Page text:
One of Lorrie's favorite characters is Stephanie Plum.

"Who else can blow up a car as many times as she does and still have people give her cars to use? And, to have Joe AND Ranger? Two hotties vying for your affection," she said with a sigh. "Lucky Stephanie."

I asked Lorrie to tell me about the absolutely best fan letter she's received.

"I received an email from a girl who said she 'forgot' to do the dishes and the laundry and woke up at 4:00 just so she could finish the book because she had to find out what happened. It's really great to know I've crafted a hard-to-put-down book."

Finally, I asked, "What advice would you give a new writer just starting out?"

"Learn everything you can on the craft of writing as early in your career as possible. What took me so long to finally get my first book published is that I kept learning along the way and I then kept going back and re-writing the book, utilizing the new skills I learned. Sure, the book was a zillion times better with each re-write, but it’s hard to get headway when you keep writing the same book over and over."

About the Author:
Lorrie is many things besides a writer. By day she’s a legal secretary (not to be confused with the illegal secretary of her evening hours). She’s a wife (to a wonderful prince of a husband, Brian) and a mom (to a non-furry two-legged critter (Tyler) and a very furry four-legged critter (Token, an Alaskan husky)). Lorrie rarely sits idle. If she’s not writing or working, she’s probably making jewelry or crocheting another pair of socks (much to the dismay of her hubby who says why don’t you just buy socks at Walmart). And, if there’s a wayward teddy bear in need of a home, Lorrie’s your go-to-gal, as long as that bear doesn’t mind living in a log home in the country in often-chilly central Wisconsin. Find Lorrie online at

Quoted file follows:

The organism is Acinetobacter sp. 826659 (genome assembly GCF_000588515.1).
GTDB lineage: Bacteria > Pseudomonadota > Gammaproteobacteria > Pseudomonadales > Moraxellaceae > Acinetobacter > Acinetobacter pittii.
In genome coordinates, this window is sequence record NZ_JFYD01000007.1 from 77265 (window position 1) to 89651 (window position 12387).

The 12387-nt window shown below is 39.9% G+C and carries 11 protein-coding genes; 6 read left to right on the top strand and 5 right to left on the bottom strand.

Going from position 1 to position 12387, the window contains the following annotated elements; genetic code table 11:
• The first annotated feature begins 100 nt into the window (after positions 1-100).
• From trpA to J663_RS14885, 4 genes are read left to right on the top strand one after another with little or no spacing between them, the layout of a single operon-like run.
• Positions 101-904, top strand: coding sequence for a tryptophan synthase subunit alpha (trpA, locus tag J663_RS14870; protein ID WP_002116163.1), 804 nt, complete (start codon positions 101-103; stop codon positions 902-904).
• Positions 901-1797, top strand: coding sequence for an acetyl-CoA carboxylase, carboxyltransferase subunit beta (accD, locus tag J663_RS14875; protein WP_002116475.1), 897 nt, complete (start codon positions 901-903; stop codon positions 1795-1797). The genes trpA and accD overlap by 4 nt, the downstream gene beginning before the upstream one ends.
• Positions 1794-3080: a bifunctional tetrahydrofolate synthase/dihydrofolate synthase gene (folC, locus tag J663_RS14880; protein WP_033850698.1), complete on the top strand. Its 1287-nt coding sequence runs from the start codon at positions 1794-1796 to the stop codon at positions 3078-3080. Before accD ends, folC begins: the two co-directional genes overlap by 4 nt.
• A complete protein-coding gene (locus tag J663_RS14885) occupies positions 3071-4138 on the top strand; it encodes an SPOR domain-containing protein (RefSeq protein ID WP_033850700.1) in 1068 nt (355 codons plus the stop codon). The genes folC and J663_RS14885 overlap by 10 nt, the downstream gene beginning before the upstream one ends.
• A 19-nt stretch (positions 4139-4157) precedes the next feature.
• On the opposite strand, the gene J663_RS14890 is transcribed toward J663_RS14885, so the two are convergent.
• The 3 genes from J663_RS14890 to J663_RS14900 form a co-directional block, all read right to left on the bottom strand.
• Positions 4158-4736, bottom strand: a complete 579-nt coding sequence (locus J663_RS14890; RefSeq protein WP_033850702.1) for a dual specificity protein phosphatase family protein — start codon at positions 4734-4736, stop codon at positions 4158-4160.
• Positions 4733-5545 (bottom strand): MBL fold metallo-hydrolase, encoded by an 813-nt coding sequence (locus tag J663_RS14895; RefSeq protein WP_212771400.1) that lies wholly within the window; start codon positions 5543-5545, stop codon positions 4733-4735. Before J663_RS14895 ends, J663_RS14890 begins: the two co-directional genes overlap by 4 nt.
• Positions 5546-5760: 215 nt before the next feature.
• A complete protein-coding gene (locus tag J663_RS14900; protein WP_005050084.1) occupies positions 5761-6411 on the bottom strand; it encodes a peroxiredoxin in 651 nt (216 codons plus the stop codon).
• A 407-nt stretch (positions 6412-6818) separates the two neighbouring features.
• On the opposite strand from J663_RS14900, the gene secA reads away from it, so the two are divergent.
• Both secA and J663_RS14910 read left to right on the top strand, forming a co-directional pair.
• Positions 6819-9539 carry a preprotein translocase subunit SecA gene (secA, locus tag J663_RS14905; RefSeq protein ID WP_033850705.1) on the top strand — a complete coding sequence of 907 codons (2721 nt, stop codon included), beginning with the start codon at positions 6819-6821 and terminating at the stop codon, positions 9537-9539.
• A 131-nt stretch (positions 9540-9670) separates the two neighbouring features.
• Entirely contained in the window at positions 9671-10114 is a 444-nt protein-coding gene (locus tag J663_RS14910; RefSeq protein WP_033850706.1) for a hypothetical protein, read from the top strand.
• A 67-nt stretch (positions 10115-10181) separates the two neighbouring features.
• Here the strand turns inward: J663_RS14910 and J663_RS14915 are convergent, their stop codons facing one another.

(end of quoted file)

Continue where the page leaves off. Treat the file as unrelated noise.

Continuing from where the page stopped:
A surefire way to jinx your future is to have it perfectly mapped out. Twenty-six year old construction worker, Matthew Huntz, was on his way to making his dreams real - gorgeous fiancée, perfect job, and the house he’d always wanted. Until the car accident. Paralyzed from the chest down, with his life's GPS offline, Matt is forced to recalculate everything.

His physical therapist, Abby Fischner, has never had a sense of security. It seems her life has been one change of address after another, one bad relationship after another. Neither believes in happily ever after anymore. Yet as their friendship grows, Matt opens her to the realization that not all relationships end in heartbreak while Abby helps him see that the wheelchair doesn’t define who he is.

Both their lives are changing, but will these changes and the people that surround them bring them together or pull them apart?


David bone said...

Hi, nice post. I have been wondering about this topic, so thanks for sharing. I will certainly be subscribing to your blog.teddy bears

Debby said...

I would to be able to make jewelry.
debby236 at gmail dot com

Rita Wray said...

You have a very busy life. I enjoyed the interview and learning more about you.


Susan Shapley said...

Your excerpt was extremely compelling for me. A man in a wheelchair...and his therapist....This type of situation offers so many issues and conflicts for the characters to deal with. Is it possible for them to be stronger together than apart? In particular, the man in the wheelchair, by his nature, will struggle with the serious physical aspects of his injuries...the logical helpmate would be the therapist. However, she will have to breach her professional boundaries in order to truly reach him....intriguing, yes!
Susan Shapley

harada57 said...